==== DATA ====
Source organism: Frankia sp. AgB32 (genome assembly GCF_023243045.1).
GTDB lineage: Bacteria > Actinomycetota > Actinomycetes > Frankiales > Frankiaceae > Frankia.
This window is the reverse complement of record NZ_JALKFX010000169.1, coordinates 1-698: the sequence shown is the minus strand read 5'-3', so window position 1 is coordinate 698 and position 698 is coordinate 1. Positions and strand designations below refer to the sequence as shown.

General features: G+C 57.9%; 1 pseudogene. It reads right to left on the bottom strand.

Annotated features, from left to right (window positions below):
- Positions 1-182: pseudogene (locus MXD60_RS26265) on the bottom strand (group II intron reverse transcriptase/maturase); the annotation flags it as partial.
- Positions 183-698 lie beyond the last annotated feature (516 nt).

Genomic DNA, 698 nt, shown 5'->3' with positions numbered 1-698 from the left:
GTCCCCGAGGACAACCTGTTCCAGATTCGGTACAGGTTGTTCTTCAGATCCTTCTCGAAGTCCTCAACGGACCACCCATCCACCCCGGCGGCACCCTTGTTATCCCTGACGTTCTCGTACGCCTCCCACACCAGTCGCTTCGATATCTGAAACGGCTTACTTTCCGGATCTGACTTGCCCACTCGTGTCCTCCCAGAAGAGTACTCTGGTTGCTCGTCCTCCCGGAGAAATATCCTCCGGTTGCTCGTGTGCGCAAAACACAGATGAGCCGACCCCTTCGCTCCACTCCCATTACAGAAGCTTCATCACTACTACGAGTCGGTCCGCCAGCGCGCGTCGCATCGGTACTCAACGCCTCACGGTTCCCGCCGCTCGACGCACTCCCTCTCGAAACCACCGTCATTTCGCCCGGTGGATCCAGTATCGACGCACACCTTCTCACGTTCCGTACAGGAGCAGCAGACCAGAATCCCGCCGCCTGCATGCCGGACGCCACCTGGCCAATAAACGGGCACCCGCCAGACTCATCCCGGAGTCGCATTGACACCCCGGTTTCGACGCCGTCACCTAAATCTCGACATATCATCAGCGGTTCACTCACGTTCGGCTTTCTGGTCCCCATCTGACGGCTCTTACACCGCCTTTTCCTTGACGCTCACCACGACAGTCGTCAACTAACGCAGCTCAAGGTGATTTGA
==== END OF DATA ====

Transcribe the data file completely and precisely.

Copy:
Source organism: Frankia sp. AgB32 (genome assembly GCF_023243045.1).
GTDB lineage: Bacteria > Actinomycetota > Actinomycetes > Frankiales > Frankiaceae > Frankia.
This window is the reverse complement of record NZ_JALKFX010000169.1, coordinates 1-698: the sequence shown is the minus strand read 5'-3', so window position 1 is coordinate 698 and position 698 is coordinate 1. Positions and strand designations below refer to the sequence as shown.

General features: G+C 57.9%; 1 pseudogene. It reads right to left on the bottom strand.

Annotated features, from left to right (window positions below):
- Positions 1-182: pseudogene (locus MXD60_RS26265) on the bottom strand (group II intron reverse transcriptase/maturase); the annotation flags it as partial.
- Positions 183-698 lie beyond the last annotated feature (516 nt).

Genomic DNA, 698 nt, shown 5'->3' with positions numbered 1-698 from the left:
GTCCCCGAGGACAACCTGTTCCAGATTCGGTACAGGTTGTTCTTCAGATCCTTCTCGAAGTCCTCAACGGACCACCCATCCACCCCGGCGGCACCCTTGTTATCCCTGACGTTCTCGTACGCCTCCCACACCAGTCGCTTCGATATCTGAAACGGCTTACTTTCCGGATCTGACTTGCCCACTCGTGTCCTCCCAGAAGAGTACTCTGGTTGCTCGTCCTCCCGGAGAAATATCCTCCGGTTGCTCGTGTGCGCAAAACACAGATGAGCCGACCCCTTCGCTCCACTCCCATTACAGAAGCTTCATCACTACTACGAGTCGGTCCGCCAGCGCGCGTCGCATCGGTACTCAACGCCTCACGGTTCCCGCCGCTCGACGCACTCCCTCTCGAAACCACCGTCATTTCGCCCGGTGGATCCAGTATCGACGCACACCTTCTCACGTTCCGTACAGGAGCAGCAGACCAGAATCCCGCCGCCTGCATGCCGGACGCCACCTGGCCAATAAACGGGCACCCGCCAGACTCATCCCGGAGTCGCATTGACACCCCGGTTTCGACGCCGTCACCTAAATCTCGACATATCATCAGCGGTTCACTCACGTTCGGCTTTCTGGTCCCCATCTGACGGCTCTTACACCGCCTTTTCCTTGACGCTCACCACGACAGTCGTCAACTAACGCAGCTCAAGGTGATTTGA